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6 European Towns Stuck in Time
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December 1, 2019
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Alexa Baray
europe

We live in a fast-paced, hyperconnected world. Sometimes, it's enough to wish that one of the newest gadgets could be a time machine so that you could step away from the hustle and bustle and take a breath. While you don't have access to a time machine (at least not yet), you can experience the next best thing by visiting these six European towns that are frozen in the past.

St. Sigmund im Sellrain, Austria

Church in mountains of St. Sigmund im Sellrain
Credit: FooTToo/ Shutterstock 

There are only a few locations that have earned the designation of "mountaineering villages" in Austria, and St. Sigmund im Sellrain is one of them. In order to qualify, a town must have maintained the natural splendor of its original surroundings and kept up authentic mountaineering practices. St. Sigmund turns away from modern-day contraptions like ski lifts and invites visitors and locals alike to trek up and down the mountainside the old fashioned way.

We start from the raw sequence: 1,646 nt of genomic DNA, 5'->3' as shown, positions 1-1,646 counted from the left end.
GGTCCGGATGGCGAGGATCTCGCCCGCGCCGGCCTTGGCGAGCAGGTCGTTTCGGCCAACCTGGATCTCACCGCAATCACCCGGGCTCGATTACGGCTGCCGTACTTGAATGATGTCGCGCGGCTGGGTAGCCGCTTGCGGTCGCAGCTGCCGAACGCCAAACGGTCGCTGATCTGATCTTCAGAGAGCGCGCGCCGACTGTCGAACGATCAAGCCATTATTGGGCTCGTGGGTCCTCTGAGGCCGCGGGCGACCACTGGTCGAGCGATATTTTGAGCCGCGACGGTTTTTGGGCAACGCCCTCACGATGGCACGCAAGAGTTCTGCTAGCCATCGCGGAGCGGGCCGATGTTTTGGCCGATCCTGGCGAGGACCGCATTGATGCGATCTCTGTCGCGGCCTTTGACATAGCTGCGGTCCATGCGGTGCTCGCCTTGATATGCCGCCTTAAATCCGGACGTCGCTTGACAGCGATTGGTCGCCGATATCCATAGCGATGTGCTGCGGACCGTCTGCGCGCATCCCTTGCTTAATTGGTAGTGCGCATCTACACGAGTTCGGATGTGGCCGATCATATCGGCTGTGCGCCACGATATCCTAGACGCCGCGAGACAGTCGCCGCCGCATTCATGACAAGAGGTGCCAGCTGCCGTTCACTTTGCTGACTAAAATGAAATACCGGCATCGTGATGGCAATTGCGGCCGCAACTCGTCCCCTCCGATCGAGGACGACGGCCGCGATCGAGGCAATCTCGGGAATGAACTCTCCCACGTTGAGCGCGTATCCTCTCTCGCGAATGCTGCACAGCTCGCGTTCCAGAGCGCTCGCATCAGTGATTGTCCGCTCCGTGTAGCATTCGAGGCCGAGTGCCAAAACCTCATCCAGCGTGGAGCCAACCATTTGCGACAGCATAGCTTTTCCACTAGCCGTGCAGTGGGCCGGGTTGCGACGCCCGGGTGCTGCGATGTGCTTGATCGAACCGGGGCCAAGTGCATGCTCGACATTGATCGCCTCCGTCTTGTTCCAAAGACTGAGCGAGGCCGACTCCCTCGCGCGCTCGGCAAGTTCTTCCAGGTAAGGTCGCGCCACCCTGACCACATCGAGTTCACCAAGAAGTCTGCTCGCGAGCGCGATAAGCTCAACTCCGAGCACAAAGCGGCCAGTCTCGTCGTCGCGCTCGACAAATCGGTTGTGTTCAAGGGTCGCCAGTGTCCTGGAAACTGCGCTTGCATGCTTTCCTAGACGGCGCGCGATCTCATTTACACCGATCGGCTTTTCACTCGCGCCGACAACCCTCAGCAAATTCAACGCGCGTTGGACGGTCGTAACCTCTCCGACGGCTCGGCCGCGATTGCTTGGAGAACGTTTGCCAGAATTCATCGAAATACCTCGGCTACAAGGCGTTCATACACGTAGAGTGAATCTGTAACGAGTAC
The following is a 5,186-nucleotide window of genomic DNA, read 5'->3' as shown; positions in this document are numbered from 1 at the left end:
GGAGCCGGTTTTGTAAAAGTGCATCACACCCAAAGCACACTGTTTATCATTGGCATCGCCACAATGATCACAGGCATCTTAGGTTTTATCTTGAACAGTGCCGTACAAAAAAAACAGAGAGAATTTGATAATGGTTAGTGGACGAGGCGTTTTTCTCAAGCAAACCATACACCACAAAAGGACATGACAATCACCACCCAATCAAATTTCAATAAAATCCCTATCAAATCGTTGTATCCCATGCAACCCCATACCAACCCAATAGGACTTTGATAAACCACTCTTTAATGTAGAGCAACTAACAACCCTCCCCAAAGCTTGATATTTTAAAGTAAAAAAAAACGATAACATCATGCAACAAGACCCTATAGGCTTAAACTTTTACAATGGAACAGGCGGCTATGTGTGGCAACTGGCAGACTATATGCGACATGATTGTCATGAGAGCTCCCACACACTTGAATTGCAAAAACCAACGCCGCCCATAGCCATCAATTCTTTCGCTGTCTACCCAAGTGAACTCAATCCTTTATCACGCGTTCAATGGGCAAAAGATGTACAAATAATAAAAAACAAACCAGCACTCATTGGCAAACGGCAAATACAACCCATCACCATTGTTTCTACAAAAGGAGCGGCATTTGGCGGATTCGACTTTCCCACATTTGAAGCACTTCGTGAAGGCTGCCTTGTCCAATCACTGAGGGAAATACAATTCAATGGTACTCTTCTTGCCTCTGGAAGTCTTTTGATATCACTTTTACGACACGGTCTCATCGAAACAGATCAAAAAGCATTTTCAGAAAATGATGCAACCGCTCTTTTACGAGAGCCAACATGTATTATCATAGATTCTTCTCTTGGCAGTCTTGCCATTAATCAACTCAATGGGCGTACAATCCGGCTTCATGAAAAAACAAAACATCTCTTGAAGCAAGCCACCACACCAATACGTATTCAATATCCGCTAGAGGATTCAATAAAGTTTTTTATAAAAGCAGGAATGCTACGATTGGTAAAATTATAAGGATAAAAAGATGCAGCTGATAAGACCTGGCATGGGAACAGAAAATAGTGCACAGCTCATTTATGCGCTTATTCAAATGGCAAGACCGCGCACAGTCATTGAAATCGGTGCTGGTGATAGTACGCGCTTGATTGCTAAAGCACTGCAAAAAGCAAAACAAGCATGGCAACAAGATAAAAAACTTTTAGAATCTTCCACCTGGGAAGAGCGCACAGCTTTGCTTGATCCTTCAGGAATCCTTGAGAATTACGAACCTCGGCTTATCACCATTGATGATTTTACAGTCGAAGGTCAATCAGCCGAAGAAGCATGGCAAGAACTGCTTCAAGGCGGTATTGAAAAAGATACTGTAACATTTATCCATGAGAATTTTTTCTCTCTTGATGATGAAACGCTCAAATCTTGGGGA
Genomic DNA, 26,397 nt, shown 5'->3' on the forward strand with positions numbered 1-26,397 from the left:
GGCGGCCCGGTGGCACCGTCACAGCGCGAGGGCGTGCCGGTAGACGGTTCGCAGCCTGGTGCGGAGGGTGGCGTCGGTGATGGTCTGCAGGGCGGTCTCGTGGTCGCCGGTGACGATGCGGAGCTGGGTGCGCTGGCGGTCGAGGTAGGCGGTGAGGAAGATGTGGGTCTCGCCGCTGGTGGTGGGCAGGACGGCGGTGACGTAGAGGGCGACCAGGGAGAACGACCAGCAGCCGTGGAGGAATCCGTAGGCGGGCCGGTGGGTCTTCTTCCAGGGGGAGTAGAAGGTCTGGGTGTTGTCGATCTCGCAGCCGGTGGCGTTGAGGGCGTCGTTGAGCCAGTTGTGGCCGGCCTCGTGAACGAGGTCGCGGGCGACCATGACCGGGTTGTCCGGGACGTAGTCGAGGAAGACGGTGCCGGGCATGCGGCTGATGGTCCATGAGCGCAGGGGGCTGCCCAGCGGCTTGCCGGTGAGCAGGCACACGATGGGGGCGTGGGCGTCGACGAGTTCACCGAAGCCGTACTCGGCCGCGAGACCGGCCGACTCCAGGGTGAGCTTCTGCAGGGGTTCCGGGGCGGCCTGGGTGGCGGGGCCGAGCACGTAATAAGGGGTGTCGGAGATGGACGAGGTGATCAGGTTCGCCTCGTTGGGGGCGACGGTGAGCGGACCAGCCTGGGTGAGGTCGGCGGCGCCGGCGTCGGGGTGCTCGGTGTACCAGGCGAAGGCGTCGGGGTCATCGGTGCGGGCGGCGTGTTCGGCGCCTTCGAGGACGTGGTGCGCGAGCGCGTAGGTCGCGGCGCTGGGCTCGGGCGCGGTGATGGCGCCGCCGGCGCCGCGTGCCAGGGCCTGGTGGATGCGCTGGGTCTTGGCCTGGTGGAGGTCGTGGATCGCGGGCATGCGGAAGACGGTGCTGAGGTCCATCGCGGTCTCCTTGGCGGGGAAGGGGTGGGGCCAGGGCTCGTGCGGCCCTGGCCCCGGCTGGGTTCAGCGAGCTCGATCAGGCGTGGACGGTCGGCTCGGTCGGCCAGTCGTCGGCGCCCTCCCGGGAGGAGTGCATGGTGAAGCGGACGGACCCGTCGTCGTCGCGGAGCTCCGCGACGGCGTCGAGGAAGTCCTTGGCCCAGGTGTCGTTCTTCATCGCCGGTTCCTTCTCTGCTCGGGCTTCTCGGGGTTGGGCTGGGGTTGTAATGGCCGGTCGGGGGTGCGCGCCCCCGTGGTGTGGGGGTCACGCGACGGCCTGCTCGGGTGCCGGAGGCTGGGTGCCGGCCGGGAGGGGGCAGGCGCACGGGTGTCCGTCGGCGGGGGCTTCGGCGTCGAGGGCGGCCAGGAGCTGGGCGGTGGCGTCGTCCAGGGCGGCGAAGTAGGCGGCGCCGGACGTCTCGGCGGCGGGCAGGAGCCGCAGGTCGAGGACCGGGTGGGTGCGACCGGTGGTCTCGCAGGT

Located only 30 minutes away from more modern Innsbruck, St. Sigmund is accessible and convenient. It may not be the biggest ski resort in Austria, but it's one of the most unique. Once there, though, guests will soon forget how close they are to modern living. The absolute tranquility of the place is a breath of fresh (mountain) air for many visitors. Without the hum of machinery lugging people up the mountainside, the silence of the snow-covered peaks is comforting and awe-inspiring. Charming rustic homes and mountain cabins dot the landscape, and visitors will find like-minded nature lovers at every turn.